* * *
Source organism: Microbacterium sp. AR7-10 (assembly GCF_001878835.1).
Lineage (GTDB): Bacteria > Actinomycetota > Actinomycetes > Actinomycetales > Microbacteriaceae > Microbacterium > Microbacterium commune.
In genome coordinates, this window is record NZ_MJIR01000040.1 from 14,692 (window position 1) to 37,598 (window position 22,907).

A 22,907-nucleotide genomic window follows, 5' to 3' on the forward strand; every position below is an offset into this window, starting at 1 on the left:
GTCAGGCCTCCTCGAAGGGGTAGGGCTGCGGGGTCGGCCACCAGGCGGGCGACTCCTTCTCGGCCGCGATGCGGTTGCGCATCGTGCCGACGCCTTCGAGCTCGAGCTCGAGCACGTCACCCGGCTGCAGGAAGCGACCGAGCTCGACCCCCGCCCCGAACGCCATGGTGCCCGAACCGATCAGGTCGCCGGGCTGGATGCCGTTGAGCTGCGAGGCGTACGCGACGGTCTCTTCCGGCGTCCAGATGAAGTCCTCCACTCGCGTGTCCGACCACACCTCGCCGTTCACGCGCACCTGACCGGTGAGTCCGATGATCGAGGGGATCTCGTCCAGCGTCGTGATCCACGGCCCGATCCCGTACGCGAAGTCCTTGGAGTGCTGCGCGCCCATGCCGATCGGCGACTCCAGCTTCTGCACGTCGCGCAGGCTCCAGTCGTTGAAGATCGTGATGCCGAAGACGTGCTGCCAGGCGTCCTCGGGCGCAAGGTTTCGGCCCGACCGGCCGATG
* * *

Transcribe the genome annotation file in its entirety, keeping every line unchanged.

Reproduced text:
Source organism: Microbacterium sp. AR7-10 (assembly GCF_001878835.1).
Lineage (GTDB): Bacteria > Actinomycetota > Actinomycetes > Actinomycetales > Microbacteriaceae > Microbacterium > Microbacterium commune.
In genome coordinates, this window is record NZ_MJIR01000040.1 from 14,692 (window position 1) to 37,598 (window position 22,907).

A 22,907-nucleotide genomic window follows, 5' to 3' on the forward strand; every position below is an offset into this window, starting at 1 on the left:
GTCAGGCCTCCTCGAAGGGGTAGGGCTGCGGGGTCGGCCACCAGGCGGGCGACTCCTTCTCGGCCGCGATGCGGTTGCGCATCGTGCCGACGCCTTCGAGCTCGAGCTCGAGCACGTCACCCGGCTGCAGGAAGCGACCGAGCTCGACCCCCGCCCCGAACGCCATGGTGCCCGAACCGATCAGGTCGCCGGGCTGGATGCCGTTGAGCTGCGAGGCGTACGCGACGGTCTCTTCCGGCGTCCAGATGAAGTCCTCCACTCGCGTGTCCGACCACACCTCGCCGTTCACGCGCACCTGACCGGTGAGTCCGATGATCGAGGGGATCTCGTCCAGCGTCGTGATCCACGGCCCGATCCCGTACGCGAAGTCCTTGGAGTGCTGCGCGCCCATGCCGATCGGCGACTCCAGCTTCTGCACGTCGCGCAGGCTCCAGTCGTTGAAGATCGTGATGCCGAAGACGTGCTGCCAGGCGTCCTCGGGCGCAAGGTTTCGGCCCGACCGGCCGATG